It really is all about the stories. It always has been. And maybe I’m not the best story-teller out there, but every week when I get to introduce you to another one of my friends – another one of these people that I am honored to call a part of my tribe – I get to tell you the story of how I met them, and how they’ve become such an important part of our community, and subsequently, the story of our store. Because, at the end of the day – that’s what Gather is – ours.
So, this week I get to introduce use to Michal Ann Carley. Michal Ann moved here from Wisconsin a few years back. She came into the art scene in Bloomington with a BANG! and never looked back, and I will always admire that about her. We first met after I submitted my resignation to the Arts Alliance of Bloomington . . . she actually approached me in the Post Office to get the nitty gritty behind the organization. And ever since, we’ve been making lunch dates and sharing stories. Michal Ann now sits on the 4th Street Festival Board, is a member of By Hand Gallery, sits on the board for the Bloomington Open Studios Tour, the Limestone Symposium (and honestly, so much more), and is a blacksmith and glass artist. More than any of that, she is a wonderful speaker and brilliant writer (just wait, you’ll see!), an easy listener, an avid art Lover and educator, and my friend. What follows is a recollection, my dears, of one of what I imagine to be many of her favorite handmade items . . .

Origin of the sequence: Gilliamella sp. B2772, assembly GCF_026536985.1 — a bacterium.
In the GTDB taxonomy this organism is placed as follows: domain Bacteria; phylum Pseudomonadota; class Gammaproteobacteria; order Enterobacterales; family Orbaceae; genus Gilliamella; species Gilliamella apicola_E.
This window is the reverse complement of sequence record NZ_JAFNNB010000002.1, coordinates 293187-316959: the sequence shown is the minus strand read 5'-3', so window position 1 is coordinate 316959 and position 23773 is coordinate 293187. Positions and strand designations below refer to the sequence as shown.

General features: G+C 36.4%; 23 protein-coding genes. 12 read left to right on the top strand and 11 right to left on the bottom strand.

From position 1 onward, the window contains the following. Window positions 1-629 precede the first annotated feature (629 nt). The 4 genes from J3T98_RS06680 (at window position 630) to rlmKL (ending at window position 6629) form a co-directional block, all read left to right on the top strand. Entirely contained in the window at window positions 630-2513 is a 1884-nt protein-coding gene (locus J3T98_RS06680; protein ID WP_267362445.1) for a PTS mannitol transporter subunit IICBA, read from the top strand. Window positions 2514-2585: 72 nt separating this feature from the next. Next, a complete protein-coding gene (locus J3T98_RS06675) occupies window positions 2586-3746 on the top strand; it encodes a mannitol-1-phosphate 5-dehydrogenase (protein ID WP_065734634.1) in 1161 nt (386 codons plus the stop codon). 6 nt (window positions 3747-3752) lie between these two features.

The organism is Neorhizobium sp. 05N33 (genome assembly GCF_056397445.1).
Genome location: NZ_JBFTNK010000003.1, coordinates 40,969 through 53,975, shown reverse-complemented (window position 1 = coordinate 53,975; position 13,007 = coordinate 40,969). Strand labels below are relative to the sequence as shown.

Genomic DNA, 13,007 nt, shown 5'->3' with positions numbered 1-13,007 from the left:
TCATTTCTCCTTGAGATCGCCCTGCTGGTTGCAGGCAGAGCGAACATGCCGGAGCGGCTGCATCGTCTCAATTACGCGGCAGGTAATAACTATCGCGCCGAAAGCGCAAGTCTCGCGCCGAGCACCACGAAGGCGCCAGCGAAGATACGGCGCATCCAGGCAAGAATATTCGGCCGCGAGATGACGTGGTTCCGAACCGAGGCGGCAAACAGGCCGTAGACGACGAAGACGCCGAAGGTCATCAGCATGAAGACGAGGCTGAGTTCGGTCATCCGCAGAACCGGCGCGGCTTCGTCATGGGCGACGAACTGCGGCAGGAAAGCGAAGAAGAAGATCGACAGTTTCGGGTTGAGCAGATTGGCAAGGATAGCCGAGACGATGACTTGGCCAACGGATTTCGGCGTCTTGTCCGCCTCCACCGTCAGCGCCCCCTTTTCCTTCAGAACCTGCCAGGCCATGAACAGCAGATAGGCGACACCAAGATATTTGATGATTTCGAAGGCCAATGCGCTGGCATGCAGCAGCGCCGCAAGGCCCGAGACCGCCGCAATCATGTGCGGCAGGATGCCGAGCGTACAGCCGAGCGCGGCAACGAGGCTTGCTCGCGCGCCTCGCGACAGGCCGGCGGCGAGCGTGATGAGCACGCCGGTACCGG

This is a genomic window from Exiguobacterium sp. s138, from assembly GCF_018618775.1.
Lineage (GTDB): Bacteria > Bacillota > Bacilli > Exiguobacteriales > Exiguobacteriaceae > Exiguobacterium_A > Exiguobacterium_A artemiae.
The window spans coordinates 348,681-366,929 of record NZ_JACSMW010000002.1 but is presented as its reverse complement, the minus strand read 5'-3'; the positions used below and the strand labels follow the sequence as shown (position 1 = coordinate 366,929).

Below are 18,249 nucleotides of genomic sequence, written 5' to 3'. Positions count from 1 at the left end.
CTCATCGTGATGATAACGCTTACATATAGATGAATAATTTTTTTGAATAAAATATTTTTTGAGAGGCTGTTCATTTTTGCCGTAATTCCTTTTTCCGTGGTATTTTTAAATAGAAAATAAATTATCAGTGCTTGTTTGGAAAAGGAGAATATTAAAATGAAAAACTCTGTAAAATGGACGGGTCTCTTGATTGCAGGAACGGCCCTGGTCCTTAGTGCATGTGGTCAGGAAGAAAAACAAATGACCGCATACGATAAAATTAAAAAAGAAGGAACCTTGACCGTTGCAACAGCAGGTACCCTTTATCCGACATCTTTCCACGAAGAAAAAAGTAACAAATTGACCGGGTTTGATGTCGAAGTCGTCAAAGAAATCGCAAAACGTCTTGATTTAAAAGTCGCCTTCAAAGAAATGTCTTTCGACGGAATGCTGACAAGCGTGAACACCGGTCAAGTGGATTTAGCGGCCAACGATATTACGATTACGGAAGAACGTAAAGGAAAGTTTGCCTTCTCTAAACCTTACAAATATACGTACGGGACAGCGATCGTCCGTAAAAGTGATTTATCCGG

It’s likely most makers come from a long line of makers and we find instilled in us an enormous respect for the aesthetics, the precision and acumen of the hand, and a certain nod toward the pursuit of self-sufficiency that was taught to us by our forbearers. That being my experience, I live surrounded by objects made by both my kin and dozens of others similarly inspired.
Today I share the humblest of examples though they are exquisite in sentiment: three small—larger than demitasse—cups that my mother built of clay on a potter’s wheel in her tiny basement studio. These thin-walled and handled cups are inelegant and rather crude despite their delicacy. Their columnar form is abrupt, their colors are earthen, and their miniature size belies utility. My mother would sit at her wheel, start with a small lump of quite wet clay that she pancaked, and pulled up these clumsy shafts in under several minutes. She made dozens of tests each time she embarked on a series with new glazes and these were the carriers of her tests. A number of formulas were mixed based on her and her local potter friends’ experiments, predating, of course, the predictability of printed color catalogues. The laundry room–cum studio walls were lined with these variously colored, 4” high mugs, each with a handle so as not to obfuscate their potential utility. The glazes were patterned in striated layers of subtle tonal and chromatic shifts, passing matte over reflective or thin over dense. Sometimes the glaze was thick and viscous as a chunky mud and built up as an accretion that was fitting for the large Japanese-inspired sculptural forms that mother slabbed out and built by hand.
In my home, these little items sit in a neat row on a shelf, just as in her studio. They serve no function nor are they displayed as works of art or craft. Their display is not nostalgic, yet they provide a palpable presence of mother and her ongoing study of an aesthetics captured in the vocabulary of her Prussian pragmatism.